The Global Task Force on Cholera Control (GTFCC) has approved about 9 million doses of oral cholera vaccine (OCV) for Nigeria to implement two campaigns in 14 LGAs in 9 states, including the Federal Capital Territory, to mitigate the risk of an upsurge of cholera cases during rain season.
The World Health Organization country representative in Nigeria, Dr Walter Molumbo, who disclosed this at the WHO training on the integration of the OCV in emergency and preventative contexts observed that Nigeria degraded its biggest cholera outbreak which commenced in 2021 with over 100,000 suspected cases reported, stressed the need for the early allocation and shipment of the vaccines to ensure vaccinations are done out sooner than later to stop the outbreak from becoming big epidemic.
Molumbo stated that the challenges identified during 2021 annual GTFCC stakeholder meeting, including poor quality reactive and preventative OCV campaign requests, lack of OCV use as an outbreak response in some settings, inadequate monitoring and evaluation of OCV campaigns need to be urgently addressed.
“WHO is aware of the need to implement quality campaigns and the operational challenges in different contexts. Nigeria has demonstrated capacity to implement campaigns in difficult settings, including security challenges as experienced in the 2 LGAs in Zamfara as well as addressed and improved Campaign data quality, through the use of real-time reporting by vaccination teams using hand mobile phones,” Molumbo said.
“We believe that the vast experience built in Nigeria over the years in implementing mass vaccination campaigns, will come to bear, as we prepare for these preventive campaigns.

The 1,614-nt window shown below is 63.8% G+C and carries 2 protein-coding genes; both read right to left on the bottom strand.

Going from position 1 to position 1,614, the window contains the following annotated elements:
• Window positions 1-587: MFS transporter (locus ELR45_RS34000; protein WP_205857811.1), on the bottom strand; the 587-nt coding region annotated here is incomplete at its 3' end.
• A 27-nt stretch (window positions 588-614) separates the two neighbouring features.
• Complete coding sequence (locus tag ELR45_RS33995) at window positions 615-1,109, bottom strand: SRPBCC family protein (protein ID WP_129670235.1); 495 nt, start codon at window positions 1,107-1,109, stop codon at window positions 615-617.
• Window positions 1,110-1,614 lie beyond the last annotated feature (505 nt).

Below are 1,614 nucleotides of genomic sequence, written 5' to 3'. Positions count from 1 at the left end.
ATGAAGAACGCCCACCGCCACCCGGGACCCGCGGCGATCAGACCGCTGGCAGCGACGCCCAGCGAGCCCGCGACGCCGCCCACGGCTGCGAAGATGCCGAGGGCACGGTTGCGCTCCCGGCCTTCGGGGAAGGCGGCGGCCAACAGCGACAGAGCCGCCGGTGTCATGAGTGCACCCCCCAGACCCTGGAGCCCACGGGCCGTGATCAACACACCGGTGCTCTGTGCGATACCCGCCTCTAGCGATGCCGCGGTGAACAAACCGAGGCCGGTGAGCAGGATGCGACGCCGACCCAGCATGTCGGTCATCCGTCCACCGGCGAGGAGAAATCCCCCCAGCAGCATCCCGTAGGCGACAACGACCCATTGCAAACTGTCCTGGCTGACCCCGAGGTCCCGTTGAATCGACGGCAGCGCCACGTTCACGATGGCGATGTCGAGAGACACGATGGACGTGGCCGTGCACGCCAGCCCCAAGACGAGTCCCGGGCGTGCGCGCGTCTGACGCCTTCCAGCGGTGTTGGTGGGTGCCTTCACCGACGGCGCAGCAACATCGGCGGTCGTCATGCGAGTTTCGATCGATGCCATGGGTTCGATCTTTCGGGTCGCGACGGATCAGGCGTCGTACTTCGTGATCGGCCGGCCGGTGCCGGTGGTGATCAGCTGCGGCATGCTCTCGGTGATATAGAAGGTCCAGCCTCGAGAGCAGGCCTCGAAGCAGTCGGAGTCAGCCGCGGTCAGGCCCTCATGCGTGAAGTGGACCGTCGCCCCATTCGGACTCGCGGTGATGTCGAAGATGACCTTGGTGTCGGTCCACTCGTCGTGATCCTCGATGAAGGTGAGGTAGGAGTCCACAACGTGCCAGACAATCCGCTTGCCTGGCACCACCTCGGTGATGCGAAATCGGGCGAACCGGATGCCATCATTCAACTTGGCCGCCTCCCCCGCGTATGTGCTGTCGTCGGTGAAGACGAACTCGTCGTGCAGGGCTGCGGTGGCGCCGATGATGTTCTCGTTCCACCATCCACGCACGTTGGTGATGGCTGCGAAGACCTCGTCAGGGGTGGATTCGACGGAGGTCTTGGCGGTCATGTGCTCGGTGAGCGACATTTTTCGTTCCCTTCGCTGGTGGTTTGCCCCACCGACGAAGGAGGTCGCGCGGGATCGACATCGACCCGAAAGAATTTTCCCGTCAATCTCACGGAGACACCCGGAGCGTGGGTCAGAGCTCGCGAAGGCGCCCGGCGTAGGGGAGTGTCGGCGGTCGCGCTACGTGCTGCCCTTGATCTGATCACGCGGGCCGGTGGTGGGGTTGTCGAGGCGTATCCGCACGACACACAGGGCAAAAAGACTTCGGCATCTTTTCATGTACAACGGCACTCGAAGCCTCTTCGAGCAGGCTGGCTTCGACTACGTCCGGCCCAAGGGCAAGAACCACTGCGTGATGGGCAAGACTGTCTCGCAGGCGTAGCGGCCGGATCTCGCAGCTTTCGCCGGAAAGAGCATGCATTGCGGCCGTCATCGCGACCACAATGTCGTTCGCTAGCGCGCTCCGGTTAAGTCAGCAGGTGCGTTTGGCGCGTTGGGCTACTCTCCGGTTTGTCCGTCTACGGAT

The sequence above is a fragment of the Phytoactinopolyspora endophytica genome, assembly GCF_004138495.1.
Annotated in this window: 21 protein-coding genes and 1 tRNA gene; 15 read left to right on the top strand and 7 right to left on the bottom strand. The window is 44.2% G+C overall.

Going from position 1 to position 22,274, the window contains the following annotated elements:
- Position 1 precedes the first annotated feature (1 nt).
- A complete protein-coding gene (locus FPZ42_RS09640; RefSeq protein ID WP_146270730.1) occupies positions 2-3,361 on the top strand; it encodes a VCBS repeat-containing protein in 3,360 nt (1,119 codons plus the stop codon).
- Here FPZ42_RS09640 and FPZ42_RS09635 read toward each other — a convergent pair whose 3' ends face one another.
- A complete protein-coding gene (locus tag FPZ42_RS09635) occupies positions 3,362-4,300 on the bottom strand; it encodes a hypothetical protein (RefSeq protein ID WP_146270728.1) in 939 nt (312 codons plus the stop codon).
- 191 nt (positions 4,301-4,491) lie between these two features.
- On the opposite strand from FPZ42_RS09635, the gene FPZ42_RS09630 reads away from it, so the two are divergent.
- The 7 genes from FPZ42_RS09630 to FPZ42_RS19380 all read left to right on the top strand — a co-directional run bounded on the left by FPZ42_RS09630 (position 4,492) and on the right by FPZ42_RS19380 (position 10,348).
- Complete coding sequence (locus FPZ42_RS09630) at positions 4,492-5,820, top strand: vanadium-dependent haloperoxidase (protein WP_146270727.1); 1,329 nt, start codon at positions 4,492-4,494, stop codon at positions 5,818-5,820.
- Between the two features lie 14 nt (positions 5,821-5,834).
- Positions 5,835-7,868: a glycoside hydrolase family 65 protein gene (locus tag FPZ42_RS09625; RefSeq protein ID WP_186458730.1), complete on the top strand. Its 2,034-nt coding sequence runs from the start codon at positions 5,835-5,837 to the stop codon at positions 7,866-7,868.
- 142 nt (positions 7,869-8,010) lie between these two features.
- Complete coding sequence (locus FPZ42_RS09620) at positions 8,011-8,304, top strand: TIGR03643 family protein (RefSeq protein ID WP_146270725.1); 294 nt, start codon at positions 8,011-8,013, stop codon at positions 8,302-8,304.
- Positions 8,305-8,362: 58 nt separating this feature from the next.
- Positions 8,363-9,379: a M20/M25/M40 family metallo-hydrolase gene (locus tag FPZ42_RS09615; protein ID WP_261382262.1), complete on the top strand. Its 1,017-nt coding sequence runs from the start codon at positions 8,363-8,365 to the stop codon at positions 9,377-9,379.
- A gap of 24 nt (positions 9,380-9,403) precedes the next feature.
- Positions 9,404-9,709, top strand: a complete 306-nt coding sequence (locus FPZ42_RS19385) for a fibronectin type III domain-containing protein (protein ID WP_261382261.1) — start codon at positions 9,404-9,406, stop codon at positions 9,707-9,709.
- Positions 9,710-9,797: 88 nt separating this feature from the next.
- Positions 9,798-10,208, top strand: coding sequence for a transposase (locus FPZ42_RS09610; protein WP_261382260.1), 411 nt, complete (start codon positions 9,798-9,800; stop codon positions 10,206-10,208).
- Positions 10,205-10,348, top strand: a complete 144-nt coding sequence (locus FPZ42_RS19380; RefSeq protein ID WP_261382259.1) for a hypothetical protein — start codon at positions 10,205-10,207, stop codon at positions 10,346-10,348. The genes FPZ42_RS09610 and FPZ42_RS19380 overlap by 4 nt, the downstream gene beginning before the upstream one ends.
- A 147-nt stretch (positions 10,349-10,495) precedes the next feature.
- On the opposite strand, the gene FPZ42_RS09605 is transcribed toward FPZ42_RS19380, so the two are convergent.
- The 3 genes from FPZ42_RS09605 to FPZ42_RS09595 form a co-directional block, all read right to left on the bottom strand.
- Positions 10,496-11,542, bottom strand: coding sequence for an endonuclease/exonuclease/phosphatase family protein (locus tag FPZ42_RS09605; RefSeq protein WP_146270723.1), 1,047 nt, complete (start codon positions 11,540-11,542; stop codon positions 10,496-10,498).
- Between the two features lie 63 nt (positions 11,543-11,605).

“We are confident that the opportunity of this training for knowledge sharing from the three levels of the organization and the multiple country participants will not only help improve on the gaps identified but also ensure that countries are better prepared to request, plan and implement quality campaigns with OCV as part of their national Cholera control plans and further contribute the long-term goal of Ending Cholera by 2030”.
According to Molumbo, “Cholera control efforts is a holistic one including more than just vaccination and the need to address issues around WASH remains critical in the long term.
“This brings to bear the need to improved coordination of cholera control efforts and ensure that clean and safe water as well as improve hygienic practices as highlighted in the cholera control plans are implemented in a sustainable manner to ensure we achieve the desired goal.”
Also speaking, Minister of Health, Dr Osagie Ehanire recalled that the first recorded appearance of cholera at epidemic level in Nigeria was in 1972, with gradually increasing numbers of outbreaks over the years, along with marked mortality and morbidity, and expenses associated with treatment and management.
He noted that the traditional measures for cholera prevention and control have been to provide potable water and improve hygiene and sanitation adding that science has however, over the years, risen to the task, with the development of oral cholera vaccine, now certified as effective enough to be recommended for disease prevention and control.
The minister pointed out that the availability of the vaccine has unfortunately been limited, which has restricted its use and the much-expected impact.